A transmission electron micrograph (four views) of a herpes simplex virus. Courtesy David Gregory and Debbie Marshall, Wellcome Images. 
Herpes Virus Exploits Immune Response to Bolster Infection
Researchers at the University of California, San Diego School of Medicine and colleagues report that the herpes simplex virus type-1 (HSV-1), which affects an estimated 50 to 80 percent of all American adults, exploits an immune system receptor to boost its infectivity and ability to cause disease.
The findings are published in the June 6, 2013 issue of Nature Communications.
HSV-1 is a persistent and problematic pathogen. Typically, it infects victims through oral secretions (kissing, sharing a contaminated toothbrush) or through openings in the skin. In healthy people, the result may be cold sores or fever blisters. In people with compromised immune systems, HSV-1 can pose more serious and chronic health problems. It can spread, for example, to organs like the brain, lungs and liver, where the infection may become life-threatening. Some patients, such as those with atopic dermatitis – a common form of eczema that accounts for roughly 20 percent of all dermatologic referrals, are especially vulnerable to serious complications stemming from an HSV-1 infection.
Led by principal investigator Richard L. Gallo, MD, PhD, professor of medicine and chief of UC San Diego’s Division of Dermatology, the scientists found that HSV-1 launches an infection by binding to receptors on the surface of skin cells. Ordinarily, if a cell recognizes the virus as an invader, an immune response is immediately triggered, which includes a group of proteins called scavenger receptors that help identify and remove harmful viruses.
But sometimes the process goes awry. While studying HSV-1 and scavenger receptors in cultured human skin cells, Gallo and colleagues in the Atopic Dermatitis Research Network, funded by the National Institute of Allergy and Infectious Diseases, discovered that the virus strongly interacts with a particular receptor called a macrophage receptor with collagenous structure or MARCO, which it uses to gain entry into cells.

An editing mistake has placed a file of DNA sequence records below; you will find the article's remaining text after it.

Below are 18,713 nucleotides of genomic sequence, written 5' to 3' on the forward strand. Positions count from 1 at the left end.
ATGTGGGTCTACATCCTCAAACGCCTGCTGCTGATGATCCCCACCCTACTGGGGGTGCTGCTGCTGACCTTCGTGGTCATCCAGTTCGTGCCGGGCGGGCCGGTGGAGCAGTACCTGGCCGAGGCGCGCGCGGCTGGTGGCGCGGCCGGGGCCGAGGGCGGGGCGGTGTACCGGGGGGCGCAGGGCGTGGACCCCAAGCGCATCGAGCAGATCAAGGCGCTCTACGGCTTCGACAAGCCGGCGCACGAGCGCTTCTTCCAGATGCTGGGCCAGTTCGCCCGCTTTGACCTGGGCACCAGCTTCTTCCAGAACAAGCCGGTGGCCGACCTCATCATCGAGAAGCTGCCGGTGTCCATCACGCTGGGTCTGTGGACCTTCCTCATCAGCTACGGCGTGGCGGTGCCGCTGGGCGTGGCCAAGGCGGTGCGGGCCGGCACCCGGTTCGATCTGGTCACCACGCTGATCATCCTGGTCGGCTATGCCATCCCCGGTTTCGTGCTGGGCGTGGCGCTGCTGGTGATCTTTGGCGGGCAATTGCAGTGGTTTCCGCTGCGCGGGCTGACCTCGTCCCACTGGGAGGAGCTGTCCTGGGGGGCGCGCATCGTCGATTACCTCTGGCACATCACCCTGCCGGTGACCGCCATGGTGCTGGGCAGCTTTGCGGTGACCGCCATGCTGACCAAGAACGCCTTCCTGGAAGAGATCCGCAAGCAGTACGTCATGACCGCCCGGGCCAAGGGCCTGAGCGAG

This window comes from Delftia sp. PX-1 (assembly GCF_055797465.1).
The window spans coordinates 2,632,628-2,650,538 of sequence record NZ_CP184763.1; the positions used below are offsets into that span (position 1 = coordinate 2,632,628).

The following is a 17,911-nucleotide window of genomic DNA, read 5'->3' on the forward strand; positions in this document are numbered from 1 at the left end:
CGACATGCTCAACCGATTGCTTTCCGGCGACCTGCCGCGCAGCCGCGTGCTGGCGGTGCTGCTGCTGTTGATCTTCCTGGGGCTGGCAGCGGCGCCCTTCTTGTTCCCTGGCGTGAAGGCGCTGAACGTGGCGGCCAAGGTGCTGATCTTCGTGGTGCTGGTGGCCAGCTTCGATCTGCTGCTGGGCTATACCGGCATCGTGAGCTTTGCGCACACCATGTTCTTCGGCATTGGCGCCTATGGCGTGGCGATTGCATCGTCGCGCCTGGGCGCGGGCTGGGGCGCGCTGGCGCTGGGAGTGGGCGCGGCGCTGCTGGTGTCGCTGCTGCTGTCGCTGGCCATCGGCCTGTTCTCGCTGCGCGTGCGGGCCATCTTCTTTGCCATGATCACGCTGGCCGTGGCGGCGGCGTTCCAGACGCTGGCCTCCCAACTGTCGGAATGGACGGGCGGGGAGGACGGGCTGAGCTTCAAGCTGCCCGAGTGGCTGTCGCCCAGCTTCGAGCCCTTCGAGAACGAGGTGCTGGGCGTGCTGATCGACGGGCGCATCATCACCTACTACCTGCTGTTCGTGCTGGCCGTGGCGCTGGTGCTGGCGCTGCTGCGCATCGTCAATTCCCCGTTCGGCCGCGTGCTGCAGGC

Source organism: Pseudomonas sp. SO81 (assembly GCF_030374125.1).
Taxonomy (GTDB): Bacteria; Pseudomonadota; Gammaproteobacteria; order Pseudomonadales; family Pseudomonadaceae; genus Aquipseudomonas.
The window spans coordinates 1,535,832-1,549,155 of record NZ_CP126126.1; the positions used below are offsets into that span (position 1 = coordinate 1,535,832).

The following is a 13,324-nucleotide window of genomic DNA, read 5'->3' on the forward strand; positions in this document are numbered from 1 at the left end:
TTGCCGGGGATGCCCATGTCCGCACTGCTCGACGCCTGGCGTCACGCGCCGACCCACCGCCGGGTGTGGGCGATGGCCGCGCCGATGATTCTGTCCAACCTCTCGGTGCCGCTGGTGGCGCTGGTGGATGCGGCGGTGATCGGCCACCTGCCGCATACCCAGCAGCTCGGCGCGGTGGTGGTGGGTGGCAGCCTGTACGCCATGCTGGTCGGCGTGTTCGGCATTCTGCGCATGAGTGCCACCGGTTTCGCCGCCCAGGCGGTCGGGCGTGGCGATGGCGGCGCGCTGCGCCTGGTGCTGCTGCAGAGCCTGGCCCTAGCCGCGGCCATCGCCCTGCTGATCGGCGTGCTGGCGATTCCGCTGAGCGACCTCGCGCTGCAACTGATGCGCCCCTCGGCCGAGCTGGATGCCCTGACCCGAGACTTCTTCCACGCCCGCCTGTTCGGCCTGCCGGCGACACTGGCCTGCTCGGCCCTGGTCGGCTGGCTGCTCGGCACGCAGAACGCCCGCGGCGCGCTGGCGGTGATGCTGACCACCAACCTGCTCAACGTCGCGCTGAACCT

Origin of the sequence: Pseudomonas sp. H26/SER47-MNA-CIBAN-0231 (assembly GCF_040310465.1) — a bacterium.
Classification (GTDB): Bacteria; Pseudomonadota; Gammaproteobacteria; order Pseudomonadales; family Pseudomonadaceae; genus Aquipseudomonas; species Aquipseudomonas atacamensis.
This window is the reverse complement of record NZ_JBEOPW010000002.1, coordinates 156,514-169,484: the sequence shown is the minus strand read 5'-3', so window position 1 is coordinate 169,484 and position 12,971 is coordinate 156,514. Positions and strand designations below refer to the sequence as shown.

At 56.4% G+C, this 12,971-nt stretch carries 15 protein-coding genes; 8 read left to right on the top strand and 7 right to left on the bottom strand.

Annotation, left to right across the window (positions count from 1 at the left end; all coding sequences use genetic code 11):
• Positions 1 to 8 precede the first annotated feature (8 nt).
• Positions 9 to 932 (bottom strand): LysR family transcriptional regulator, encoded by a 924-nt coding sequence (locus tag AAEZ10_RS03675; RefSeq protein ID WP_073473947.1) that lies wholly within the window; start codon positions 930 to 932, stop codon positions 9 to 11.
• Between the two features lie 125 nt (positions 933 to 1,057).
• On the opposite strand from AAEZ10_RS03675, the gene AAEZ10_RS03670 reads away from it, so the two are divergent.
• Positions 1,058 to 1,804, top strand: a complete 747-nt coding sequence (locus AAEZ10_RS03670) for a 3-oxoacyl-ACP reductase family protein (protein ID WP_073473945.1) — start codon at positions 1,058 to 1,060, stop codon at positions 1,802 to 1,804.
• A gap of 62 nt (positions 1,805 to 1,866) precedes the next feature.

More here

A transmission electron micrograph (four views) of a herpes simplex virus. Courtesy David Gregory and Debbie Marshall, Wellcome Images.

Herpes Virus Exploits Immune Response to Bolster Infection

Researchers at the University of California, San Diego School of Medicine and colleagues report that the herpes simplex virus type-1 (HSV-1), which affects an estimated 50 to 80 percent of all American adults, exploits an immune system receptor to boost its infectivity and ability to cause disease.

The findings are published in the June 6, 2013 issue of Nature Communications.

HSV-1 is a persistent and problematic pathogen. Typically, it infects victims through oral secretions (kissing, sharing a contaminated toothbrush) or through openings in the skin. In healthy people, the result may be cold sores or fever blisters. In people with compromised immune systems, HSV-1 can pose more serious and chronic health problems. It can spread, for example, to organs like the brain, lungs and liver, where the infection may become life-threatening. Some patients, such as those with atopic dermatitis – a common form of eczema that accounts for roughly 20 percent of all dermatologic referrals, are especially vulnerable to serious complications stemming from an HSV-1 infection.

Led by principal investigator Richard L. Gallo, MD, PhD, professor of medicine and chief of UC San Diego’s Division of Dermatology, the scientists found that HSV-1 launches an infection by binding to receptors on the surface of skin cells. Ordinarily, if a cell recognizes the virus as an invader, an immune response is immediately triggered, which includes a group of proteins called scavenger receptors that help identify and remove harmful viruses.

But sometimes the process goes awry. While studying HSV-1 and scavenger receptors in cultured human skin cells, Gallo and colleagues in the Atopic Dermatitis Research Network, funded by the National Institute of Allergy and Infectious Diseases, discovered that the virus strongly interacts with a particular receptor called a macrophage receptor with collagenous structure or MARCO, which it uses to gain entry into cells.

More here

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